Daily Reflection
February 26th, 2006

Larry Gillick, S.J.

Deglman Center for Ignatian Spirituality
Click here for a photo of and information on this writer.


This is the last Sunday of Ordinary time until June 25th. Next Sunday will be the First Sunday of Lent. We are invited to pray for the grace of receiving Christ’s ways as always new and always re-forming our minds and hearts.

We can pray for a desire for the Lent experience which begins on Ash Wednesday. We pray with our holy desires for purity of heart, sincerity of mind, and generosity of action.


To more fully understand and enjoy these verses from the prophet Hosea, it would be helpful to read the first chapter and the verses preceding our First Reading of the liturgy for this week. Israel has been an unfaithful wife and has conceived three children whose names reflect God’s growing attitude of disfavor and divorce. All “her” vines, lands, abundance will be ravaged and all “her” false riches will be destroyed.

When all these things happen she will say, “I will go back to my first husband, I was happier then than I am now.” What we hear in today’s reading is the Lord’s response to “her” conversion away from the false and toward the true and holy. God, Who has been so violent and threatening as a jilted husband. Now this injured husband makes protestations of love, fidelity and mercy. God’s love surpasses God’s words of anger and rejection.

Israel, for “her” part must be attracted out into the desert so that freed from, stripped from, all “her” distractions, God would be able to speak directly to “her” heart. Empty is not nothing. Being stripped is the beginning of being re-dressed. These coming days of the Lenten call, are days of reflecting on those things which dress us up as anything or anybody else than who God has formed us to be.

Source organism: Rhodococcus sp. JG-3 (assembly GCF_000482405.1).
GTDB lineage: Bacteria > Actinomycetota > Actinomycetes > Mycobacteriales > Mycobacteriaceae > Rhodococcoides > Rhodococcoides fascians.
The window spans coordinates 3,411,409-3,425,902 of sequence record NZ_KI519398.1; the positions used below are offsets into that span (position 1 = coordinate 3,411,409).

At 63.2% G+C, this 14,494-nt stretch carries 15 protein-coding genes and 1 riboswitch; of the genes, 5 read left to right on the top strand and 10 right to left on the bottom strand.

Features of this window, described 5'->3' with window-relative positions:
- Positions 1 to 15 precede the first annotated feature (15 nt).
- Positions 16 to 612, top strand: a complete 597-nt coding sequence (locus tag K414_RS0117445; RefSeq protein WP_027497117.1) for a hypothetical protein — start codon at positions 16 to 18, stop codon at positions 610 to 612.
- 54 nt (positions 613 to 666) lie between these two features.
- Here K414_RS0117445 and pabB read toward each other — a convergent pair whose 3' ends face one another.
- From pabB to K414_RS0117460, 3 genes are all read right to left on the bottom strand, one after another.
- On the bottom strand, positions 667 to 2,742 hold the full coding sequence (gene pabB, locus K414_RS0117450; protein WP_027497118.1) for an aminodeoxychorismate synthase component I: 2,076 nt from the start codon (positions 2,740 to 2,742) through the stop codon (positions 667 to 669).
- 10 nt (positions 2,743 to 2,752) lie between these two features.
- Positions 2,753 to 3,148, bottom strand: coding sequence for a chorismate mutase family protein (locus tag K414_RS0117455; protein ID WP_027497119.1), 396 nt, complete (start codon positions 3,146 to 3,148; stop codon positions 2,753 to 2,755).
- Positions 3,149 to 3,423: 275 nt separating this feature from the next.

The Gospel seems to have two distinct sections, but actually it is one whole cloth. Jesus is asked why His disciples do not fast, but those of John the Baptist and the Pharisees do. I would like to know why Jesus did not ask in return whether or not the disciples of John and the Pharisees knew why they are fasting rather than why Jesus’ disciples are not.

Instead of my response, Jesus made a more direct reply. He poses Himself to be the “bridegroom,” who, while with His friends, is the cause of great celebration. When the day comes for the “Bridegroom” to be taken away, then there is cause for sadness and fasting. This practice of fasting would be a protest of longing and waiting. Jesus is saying that the One longed-for right in their midst and His disciples were learning this slowly. This is very new, different and to take it all in there has to be a different kind of heart and receptivity. His teachings, His ways, His very presence demands hearing, seeing, and believing.

Jesus follows the “bridegroom”/fasting saying with two practical examples explaining what He was telling them, not about fasting, but about discipleship. He is the “new cloth” and the “new wine” and those who can take Him on and take Him in will be His disciples. If the disciples of John and the Pharisees cannot adapt to Him as Messiah and His teachings as the new revelation from God, then they are old cloth and old wineskins who cannot receive what is being offered.